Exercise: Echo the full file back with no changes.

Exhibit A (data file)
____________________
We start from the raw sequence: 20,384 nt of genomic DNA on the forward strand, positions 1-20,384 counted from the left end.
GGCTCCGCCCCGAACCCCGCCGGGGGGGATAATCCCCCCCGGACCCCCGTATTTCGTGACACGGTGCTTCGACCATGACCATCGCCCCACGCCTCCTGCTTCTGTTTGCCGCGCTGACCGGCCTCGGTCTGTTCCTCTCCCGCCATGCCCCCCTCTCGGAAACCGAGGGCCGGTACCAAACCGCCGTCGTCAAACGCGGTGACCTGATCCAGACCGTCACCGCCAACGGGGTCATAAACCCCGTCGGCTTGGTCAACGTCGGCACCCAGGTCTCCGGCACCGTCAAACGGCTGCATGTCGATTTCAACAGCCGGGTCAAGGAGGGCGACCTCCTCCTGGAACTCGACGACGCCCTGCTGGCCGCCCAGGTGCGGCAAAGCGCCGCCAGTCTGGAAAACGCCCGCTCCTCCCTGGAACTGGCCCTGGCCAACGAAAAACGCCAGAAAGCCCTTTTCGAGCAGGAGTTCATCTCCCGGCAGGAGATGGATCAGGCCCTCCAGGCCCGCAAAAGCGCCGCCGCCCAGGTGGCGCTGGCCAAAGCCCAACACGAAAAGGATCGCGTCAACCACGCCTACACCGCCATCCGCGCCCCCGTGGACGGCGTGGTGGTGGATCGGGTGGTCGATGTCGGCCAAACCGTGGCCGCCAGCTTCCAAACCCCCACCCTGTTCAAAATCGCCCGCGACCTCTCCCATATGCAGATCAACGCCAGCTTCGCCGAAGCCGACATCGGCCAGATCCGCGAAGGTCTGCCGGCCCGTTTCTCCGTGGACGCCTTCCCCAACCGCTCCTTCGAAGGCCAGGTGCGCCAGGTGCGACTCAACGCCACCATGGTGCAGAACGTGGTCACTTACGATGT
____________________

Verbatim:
We start from the raw sequence: 20,384 nt of genomic DNA on the forward strand, positions 1-20,384 counted from the left end.
GGCTCCGCCCCGAACCCCGCCGGGGGGGATAATCCCCCCCGGACCCCCGTATTTCGTGACACGGTGCTTCGACCATGACCATCGCCCCACGCCTCCTGCTTCTGTTTGCCGCGCTGACCGGCCTCGGTCTGTTCCTCTCCCGCCATGCCCCCCTCTCGGAAACCGAGGGCCGGTACCAAACCGCCGTCGTCAAACGCGGTGACCTGATCCAGACCGTCACCGCCAACGGGGTCATAAACCCCGTCGGCTTGGTCAACGTCGGCACCCAGGTCTCCGGCACCGTCAAACGGCTGCATGTCGATTTCAACAGCCGGGTCAAGGAGGGCGACCTCCTCCTGGAACTCGACGACGCCCTGCTGGCCGCCCAGGTGCGGCAAAGCGCCGCCAGTCTGGAAAACGCCCGCTCCTCCCTGGAACTGGCCCTGGCCAACGAAAAACGCCAGAAAGCCCTTTTCGAGCAGGAGTTCATCTCCCGGCAGGAGATGGATCAGGCCCTCCAGGCCCGCAAAAGCGCCGCCGCCCAGGTGGCGCTGGCCAAAGCCCAACACGAAAAGGATCGCGTCAACCACGCCTACACCGCCATCCGCGCCCCCGTGGACGGCGTGGTGGTGGATCGGGTGGTCGATGTCGGCCAAACCGTGGCCGCCAGCTTCCAAACCCCCACCCTGTTCAAAATCGCCCGCGACCTCTCCCATATGCAGATCAACGCCAGCTTCGCCGAAGCCGACATCGGCCAGATCCGCGAAGGTCTGCCGGCCCGTTTCTCCGTGGACGCCTTCCCCAACCGCTCCTTCGAAGGCCAGGTGCGCCAGGTGCGACTCAACGCCACCATGGTGCAGAACGTGGTCACTTACGATGT